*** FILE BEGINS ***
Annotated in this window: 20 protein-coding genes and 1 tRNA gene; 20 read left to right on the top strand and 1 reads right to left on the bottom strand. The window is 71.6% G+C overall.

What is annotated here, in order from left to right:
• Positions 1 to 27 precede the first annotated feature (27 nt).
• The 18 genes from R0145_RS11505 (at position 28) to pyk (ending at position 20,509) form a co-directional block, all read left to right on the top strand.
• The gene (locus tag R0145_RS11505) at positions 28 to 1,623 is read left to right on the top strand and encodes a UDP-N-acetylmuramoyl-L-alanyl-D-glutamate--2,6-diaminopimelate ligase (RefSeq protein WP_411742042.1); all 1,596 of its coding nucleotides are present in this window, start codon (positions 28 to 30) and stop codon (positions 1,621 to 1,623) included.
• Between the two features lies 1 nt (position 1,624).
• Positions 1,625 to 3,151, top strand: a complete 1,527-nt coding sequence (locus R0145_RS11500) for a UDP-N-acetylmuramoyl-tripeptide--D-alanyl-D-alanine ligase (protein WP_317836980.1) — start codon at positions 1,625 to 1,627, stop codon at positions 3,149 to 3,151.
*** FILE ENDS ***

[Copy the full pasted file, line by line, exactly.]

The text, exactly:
Annotated in this window: 20 protein-coding genes and 1 tRNA gene; 20 read left to right on the top strand and 1 reads right to left on the bottom strand. The window is 71.6% G+C overall.

What is annotated here, in order from left to right:
• Positions 1 to 27 precede the first annotated feature (27 nt).
• The 18 genes from R0145_RS11505 (at position 28) to pyk (ending at position 20,509) form a co-directional block, all read left to right on the top strand.
• The gene (locus tag R0145_RS11505) at positions 28 to 1,623 is read left to right on the top strand and encodes a UDP-N-acetylmuramoyl-L-alanyl-D-glutamate--2,6-diaminopimelate ligase (RefSeq protein WP_411742042.1); all 1,596 of its coding nucleotides are present in this window, start codon (positions 28 to 30) and stop codon (positions 1,621 to 1,623) included.
• Between the two features lies 1 nt (position 1,624).
• Positions 1,625 to 3,151, top strand: a complete 1,527-nt coding sequence (locus R0145_RS11500) for a UDP-N-acetylmuramoyl-tripeptide--D-alanyl-D-alanine ligase (protein WP_317836980.1) — start codon at positions 1,625 to 1,627, stop codon at positions 3,149 to 3,151.